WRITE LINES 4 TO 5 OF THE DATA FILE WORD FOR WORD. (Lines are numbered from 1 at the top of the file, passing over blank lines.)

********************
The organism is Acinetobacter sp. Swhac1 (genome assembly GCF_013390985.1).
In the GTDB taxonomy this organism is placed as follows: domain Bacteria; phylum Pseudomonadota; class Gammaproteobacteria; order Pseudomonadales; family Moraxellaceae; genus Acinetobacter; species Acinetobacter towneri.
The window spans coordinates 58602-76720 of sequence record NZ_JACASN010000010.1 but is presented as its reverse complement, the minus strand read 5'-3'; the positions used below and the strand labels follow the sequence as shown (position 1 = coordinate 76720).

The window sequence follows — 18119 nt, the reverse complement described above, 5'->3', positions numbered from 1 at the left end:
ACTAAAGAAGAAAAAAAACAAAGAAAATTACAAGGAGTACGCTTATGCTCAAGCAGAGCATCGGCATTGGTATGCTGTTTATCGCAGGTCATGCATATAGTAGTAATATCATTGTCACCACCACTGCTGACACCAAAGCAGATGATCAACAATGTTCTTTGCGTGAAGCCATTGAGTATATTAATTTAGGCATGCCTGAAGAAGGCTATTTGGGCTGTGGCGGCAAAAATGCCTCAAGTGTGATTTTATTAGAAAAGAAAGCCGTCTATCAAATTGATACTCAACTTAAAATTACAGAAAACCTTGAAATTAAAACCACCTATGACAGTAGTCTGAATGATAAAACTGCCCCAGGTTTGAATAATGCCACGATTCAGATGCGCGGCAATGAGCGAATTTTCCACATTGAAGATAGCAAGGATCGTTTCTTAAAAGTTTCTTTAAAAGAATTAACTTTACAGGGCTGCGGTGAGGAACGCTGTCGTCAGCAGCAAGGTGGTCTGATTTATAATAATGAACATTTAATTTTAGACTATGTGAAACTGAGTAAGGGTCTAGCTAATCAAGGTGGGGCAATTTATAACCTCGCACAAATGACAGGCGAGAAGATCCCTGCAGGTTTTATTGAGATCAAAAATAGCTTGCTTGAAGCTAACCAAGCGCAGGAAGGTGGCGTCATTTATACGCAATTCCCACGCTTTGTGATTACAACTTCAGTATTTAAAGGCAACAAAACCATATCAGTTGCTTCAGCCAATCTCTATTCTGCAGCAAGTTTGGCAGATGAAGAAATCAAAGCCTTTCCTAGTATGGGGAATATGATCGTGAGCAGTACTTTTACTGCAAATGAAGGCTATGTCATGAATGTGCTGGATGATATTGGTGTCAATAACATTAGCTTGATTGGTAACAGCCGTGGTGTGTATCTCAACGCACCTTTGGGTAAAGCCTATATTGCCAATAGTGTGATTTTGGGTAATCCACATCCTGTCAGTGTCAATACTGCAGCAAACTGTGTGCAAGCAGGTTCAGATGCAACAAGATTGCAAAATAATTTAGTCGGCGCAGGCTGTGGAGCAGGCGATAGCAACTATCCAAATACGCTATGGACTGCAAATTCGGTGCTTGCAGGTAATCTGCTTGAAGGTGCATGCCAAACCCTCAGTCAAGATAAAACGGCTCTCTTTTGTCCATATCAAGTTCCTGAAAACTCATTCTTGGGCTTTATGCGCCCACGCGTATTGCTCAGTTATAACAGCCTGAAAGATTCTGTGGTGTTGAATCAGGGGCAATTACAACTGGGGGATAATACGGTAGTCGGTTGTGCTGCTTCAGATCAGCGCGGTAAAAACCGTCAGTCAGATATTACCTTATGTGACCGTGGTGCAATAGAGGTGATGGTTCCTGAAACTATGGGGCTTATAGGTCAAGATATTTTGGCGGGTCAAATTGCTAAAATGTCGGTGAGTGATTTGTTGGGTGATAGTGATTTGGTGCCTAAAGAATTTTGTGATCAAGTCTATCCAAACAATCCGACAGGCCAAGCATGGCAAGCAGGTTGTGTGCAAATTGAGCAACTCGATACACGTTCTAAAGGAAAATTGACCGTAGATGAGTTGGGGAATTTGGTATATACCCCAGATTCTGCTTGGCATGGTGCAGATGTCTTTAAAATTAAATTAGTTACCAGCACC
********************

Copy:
The window sequence follows — 18119 nt, the reverse complement described above, 5'->3', positions numbered from 1 at the left end:
ACTAAAGAAGAAAAAAAACAAAGAAAATTACAAGGAGTACGCTTATGCTCAAGCAGAGCATCGGCATTGGTATGCTGTTTATCGCAGGTCATGCATATAGTAGTAATATCATTGTCACCACCACTGCTGACACCAAAGCAGATGATCAACAATGTTCTTTGCGTGAAGCCATTGAGTATATTAATTTAGGCATGCCTGAAGAAGGCTATTTGGGCTGTGGCGGCAAAAATGCCTCAAGTGTGATTTTATTAGAAAAGAAAGCCGTCTATCAAATTGATACTCAACTTAAAATTACAGAAAACCTTGAAATTAAAACCACCTATGACAGTAGTCTGAATGATAAAACTGCCCCAGGTTTGAATAATGCCACGATTCAGATGCGCGGCAATGAGCGAATTTTCCACATTGAAGATAGCAAGGATCGTTTCTTAAAAGTTTCTTTAAAAGAATTAACTTTACAGGGCTGCGGTGAGGAACGCTGTCGTCAGCAGCAAGGTGGTCTGATTTATAATAATGAACATTTAATTTTAGACTATGTGAAACTGAGTAAGGGTCTAGCTAATCAAGGTGGGGCAATTTATAACCTCGCACAAATGACAGGCGAGAAGATCCCTGCAGGTTTTATTGAGATCAAAAATAGCTTGCTTGAAGCTAACCAAGCGCAGGAAGGTGGCGTCATTTATACGCAATTCCCACGCTTTGTGATTACAACTTCAGTATTTAAAGGCAACAAAACCATATCAGTTGCTTCAGCCAATCTCTATTCTGCAGCAAGTTTGGCAGATGAAGAAATCAAAGCCTTTCCTAGTATGGGGAATATGATCGTGAGCAGTACTTTTACTGCAAATGAAGGCTATGTCATGAATGTGCTGGATGATATTGGTGTCAATAACATTAGCTTGATTGGTAACAGCCGTGGTGTGTATCTCAACGCACCTTTGGGTAAAGCCTATATTGCCAATAGTGTGATTTTGGGTAATCCACATCCTGTCAGTGTCAATACTGCAGCAAACTGTGTGCAAGCAGGTTCAGATGCAACAAGATTGCAAAATAATTTAGTCGGCGCAGGCTGTGGAGCAGGCGATAGCAACTATCCAAATACGCTATGGACTGCAAATTCGGTGCTTGCAGGTAATCTGCTTGAAGGTGCATGCCAAACCCTCAGTCAAGATAAAACGGCTCTCTTTTGTCCATATCAAGTTCCTGAAAACTCATTCTTGGGCTTTATGCGCCCACGCGTATTGCTCAGTTATAACAGCCTGAAAGATTCTGTGGTGTTGAATCAGGGGCAATTACAACTGGGGGATAATACGGTAGTCGGTTGTGCTGCTTCAGATCAGCGCGGTAAAAACCGTCAGTCAGATATTACCTTATGTGACCGTGGTGCAATAGAGGTGATGGTTCCTGAAACTATGGGGCTTATAGGTCAAGATATTTTGGCGGGTCAAATTGCTAAAATGTCGGTGAGTGATTTGTTGGGTGATAGTGATTTGGTGCCTAAAGAATTTTGTGATCAAGTCTATCCAAACAATCCGACAGGCCAAGCATGGCAAGCAGGTTGTGTGCAAATTGAGCAACTCGATACACGTTCTAAAGGAAAATTGACCGTAGATGAGTTGGGGAATTTGGTATATACCCCAGATTCTGCTTGGCATGGTGCAGATGTCTTTAAAATTAAATTAGTTACCAGCACC